Show us how, through care and goodness, fear will die and hope increase (2x).

One of the most important markers of mental, emotional, physical, and spiritual health is relationships. People the world over yearn for meaningful connections with others through care and goodness. Like many around the globe, my husband Gary and I connect with our three children and grandchildren every Sunday evening through Zoom. We don’t often have lots of news since we are all confined to home. However, there is comfort and hope in seeing the faces of those we love, laughing together, and offering support and encouragement.

How is God calling you and me to dispel fear and bring hope by reaching out to those who live alone or are afraid or have fallen onto despair? And how can our communities of faith create systems of caring through personal connection with the most vulnerable among us?   

All that kills abundant living, let it from the earth be banned:
pride of status, race or schooling, dogmas that obscure your plan.
In our common quest for justice may we hallow life’s brief span (2x).

My heart aches for the millions of students around the world who will not be able celebrate their graduations with friends and family. Nor are any of us able to gather for funerals/memorial services or weddings in ways we had hoped for. These milestones are so important, and it is wonderful to witness the creativity of family and friends as they honor these significant occasions.

Jesus said that he came so that we may have life and have it abundantly. What is it that kills abundant life in our world? Looking out only for myself? Refusing to help my neighbor? Criticizing those who look differently, dress differently, speak differently, or believe differently? Keeping score? Turning my back on human need?

You, Creator-God, have written, your great name on humankind;
for our growing in your likeness, bring the life of Christ to mind;
that by our response and service, earth its destiny may find (2x).

Clearly, the health and economic effects of COVID-19 continue to be catastrophic for our world. We were honored to have Vice-President Mike Pence visit Des Moines on Friday in response to a rise in confirmed infections in the state. Pence was meeting with religious leaders to encourage them to reopen churches responsibly. At the same time, most of the religious leaders who were present stated clearly that we are not ready yet for in-house worship and must put the safety of parishioners first. It was important dialogue with no easy answers.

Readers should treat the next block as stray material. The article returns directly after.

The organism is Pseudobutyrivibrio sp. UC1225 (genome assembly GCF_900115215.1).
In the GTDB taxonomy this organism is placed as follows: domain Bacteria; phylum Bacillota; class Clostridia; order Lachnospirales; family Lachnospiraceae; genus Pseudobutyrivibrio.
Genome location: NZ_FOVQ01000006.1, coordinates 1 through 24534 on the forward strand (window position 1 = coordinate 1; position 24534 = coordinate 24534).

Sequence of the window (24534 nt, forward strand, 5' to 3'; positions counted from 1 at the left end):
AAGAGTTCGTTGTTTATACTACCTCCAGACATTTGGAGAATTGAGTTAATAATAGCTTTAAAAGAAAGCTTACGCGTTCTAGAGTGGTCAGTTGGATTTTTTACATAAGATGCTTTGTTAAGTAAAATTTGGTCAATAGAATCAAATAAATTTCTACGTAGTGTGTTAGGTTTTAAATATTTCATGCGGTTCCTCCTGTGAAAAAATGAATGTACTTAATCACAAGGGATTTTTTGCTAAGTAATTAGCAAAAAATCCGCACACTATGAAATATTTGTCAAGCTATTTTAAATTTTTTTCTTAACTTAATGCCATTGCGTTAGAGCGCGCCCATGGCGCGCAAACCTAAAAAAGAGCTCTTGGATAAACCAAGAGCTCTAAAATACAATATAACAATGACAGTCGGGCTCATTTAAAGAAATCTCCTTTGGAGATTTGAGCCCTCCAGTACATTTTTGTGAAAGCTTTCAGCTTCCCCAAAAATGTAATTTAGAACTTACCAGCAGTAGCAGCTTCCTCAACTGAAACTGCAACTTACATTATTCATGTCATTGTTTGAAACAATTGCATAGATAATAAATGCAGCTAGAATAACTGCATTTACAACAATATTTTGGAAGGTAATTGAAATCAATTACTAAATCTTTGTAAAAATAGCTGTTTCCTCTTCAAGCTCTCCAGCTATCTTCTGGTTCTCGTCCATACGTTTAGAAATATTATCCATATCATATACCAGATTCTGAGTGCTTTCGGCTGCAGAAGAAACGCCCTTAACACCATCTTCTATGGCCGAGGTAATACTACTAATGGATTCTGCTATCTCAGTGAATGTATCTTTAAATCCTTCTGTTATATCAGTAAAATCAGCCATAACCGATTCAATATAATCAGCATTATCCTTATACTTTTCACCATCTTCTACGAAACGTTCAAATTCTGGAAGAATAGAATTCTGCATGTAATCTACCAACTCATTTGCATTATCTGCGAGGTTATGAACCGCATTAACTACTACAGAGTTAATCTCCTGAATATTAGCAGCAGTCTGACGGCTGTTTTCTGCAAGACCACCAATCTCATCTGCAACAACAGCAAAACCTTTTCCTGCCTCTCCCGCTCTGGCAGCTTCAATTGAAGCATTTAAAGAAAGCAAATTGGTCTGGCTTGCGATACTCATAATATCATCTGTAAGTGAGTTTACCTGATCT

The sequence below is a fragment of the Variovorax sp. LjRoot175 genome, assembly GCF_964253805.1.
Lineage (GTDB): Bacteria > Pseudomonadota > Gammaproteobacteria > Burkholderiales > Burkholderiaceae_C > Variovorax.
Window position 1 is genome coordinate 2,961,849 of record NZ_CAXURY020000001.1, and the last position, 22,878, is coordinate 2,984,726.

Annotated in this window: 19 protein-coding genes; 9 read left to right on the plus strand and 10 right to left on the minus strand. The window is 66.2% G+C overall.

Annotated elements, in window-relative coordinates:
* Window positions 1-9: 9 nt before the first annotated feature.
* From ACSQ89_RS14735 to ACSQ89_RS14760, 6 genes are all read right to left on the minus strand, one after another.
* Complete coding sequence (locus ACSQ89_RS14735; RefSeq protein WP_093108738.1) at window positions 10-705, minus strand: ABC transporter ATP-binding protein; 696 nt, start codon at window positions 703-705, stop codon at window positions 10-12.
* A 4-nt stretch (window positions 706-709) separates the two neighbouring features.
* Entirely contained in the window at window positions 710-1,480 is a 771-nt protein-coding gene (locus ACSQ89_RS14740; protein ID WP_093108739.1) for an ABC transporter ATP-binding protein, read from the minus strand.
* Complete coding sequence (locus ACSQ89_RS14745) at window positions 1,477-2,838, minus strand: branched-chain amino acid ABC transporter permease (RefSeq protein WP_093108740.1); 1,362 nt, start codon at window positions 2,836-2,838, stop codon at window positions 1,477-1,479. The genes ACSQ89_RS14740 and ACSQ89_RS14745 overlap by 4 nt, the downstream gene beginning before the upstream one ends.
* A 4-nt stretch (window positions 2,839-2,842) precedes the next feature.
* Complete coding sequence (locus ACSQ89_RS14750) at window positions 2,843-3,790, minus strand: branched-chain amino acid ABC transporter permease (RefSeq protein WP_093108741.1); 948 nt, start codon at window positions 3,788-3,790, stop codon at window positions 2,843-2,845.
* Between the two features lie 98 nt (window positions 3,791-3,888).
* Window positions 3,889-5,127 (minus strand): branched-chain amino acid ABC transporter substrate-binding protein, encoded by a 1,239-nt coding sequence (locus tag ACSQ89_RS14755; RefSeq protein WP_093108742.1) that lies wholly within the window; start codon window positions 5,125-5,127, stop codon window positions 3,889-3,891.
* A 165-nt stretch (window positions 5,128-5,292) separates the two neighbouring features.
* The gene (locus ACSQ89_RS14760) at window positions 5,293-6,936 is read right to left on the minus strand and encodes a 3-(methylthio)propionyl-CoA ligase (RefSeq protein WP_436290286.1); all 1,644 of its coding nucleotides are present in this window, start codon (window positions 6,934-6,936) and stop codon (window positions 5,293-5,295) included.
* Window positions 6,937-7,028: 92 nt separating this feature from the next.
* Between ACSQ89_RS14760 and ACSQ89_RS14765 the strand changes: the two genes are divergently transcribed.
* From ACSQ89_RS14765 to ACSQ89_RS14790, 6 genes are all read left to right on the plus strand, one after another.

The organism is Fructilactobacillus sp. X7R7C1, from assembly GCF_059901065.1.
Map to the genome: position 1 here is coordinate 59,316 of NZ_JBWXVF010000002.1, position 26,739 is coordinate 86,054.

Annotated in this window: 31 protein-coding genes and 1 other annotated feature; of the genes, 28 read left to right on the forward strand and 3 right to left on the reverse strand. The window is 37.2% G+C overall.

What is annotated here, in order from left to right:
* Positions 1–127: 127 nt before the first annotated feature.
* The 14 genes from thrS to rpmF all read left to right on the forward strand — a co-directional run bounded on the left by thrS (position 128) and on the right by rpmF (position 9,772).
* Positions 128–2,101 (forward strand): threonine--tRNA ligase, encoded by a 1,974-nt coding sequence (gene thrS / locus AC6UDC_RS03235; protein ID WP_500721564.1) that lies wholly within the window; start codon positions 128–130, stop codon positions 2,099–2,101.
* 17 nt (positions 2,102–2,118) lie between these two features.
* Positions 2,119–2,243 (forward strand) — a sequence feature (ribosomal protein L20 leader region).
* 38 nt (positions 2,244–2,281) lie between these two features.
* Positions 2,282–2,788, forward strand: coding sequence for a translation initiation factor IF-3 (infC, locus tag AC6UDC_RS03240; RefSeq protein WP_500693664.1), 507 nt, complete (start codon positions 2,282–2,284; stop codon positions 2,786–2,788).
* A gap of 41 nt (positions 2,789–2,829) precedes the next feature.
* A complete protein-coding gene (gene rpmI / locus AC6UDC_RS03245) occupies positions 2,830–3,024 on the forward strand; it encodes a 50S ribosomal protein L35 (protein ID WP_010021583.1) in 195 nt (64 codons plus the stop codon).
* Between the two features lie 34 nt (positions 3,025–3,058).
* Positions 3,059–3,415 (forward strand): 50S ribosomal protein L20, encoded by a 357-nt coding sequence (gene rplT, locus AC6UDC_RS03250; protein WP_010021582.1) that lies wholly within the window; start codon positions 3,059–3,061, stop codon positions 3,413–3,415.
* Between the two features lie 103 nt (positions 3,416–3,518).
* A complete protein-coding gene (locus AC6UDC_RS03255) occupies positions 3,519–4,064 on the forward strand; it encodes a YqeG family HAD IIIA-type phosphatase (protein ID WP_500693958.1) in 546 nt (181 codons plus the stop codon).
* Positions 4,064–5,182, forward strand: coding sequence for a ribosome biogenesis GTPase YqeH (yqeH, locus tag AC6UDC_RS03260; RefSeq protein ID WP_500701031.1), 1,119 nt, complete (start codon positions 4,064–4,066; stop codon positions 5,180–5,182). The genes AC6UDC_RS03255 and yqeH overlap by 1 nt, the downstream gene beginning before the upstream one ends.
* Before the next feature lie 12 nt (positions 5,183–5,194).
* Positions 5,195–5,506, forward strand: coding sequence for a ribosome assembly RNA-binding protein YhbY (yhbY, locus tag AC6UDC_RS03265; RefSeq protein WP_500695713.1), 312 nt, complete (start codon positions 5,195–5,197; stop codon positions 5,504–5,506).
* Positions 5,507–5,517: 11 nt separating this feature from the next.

About thirty miles from where Vice-President Pence was meeting is Tyson Foods pork plant in Perry where 730 employees – nearly 60% of its workforce – have tested positive for the coronavirus. Many of them are immigrants and refugees. More than 100 patients with COVID-19 are hospitalized in Polk County, which includes Des Moines. Karl Keeler, president of MercyOne Central Iowa, a major hospital system, told his staff last week that Iowa’s estimated rate of transmission for the virus remains among the highest in the nation. “Our community spread of the virus remains high. We have a lot of work to do.”

At the same time, we are discovering that in the midst of COVID-19, where so much travel and movement has come to a halt, the earth itself has begun to flourish. Our planet and its creature are beginning to heal, just as everyday life comes to a virtual standstill. Our “energy-friendly” quarantine lifestyle has resulted in less pollution, less waste, cleaner air, and a reduction of greenhouse gases. The earth it literally coming alive.

Fred Kaan based his hymn on Revelation 21. I heard a loud voice from the throne say, “Look! God’s dwelling is here with humankind. He will dwell with them, and they will be his peoples. God himself will be with them as their God. He will wipe away every tear from their eyes. Death will be no more. There will be no mourning, crying, or pain anymore, for the former things have passed away.” Then the one seated on the throne said, “Look! I’m making all things new.” He also said, “Write this down, for these words are trustworthy and true.” Then he said to me, “All is done. I am the Alpha and the Omega, the beginning and the end. To the thirsty I will freely give water from the life-giving spring. 

How will earth find its destiny? I suspect it will happen when we recognize that the God who dwells with us has written God’s name on humankind, upon each heart. When you and I grow into the likeness of Christ and respond by our stewardship of the earth and our love for one another, then our world will become whole again. To a life of love in action, help us rise and pledge our word.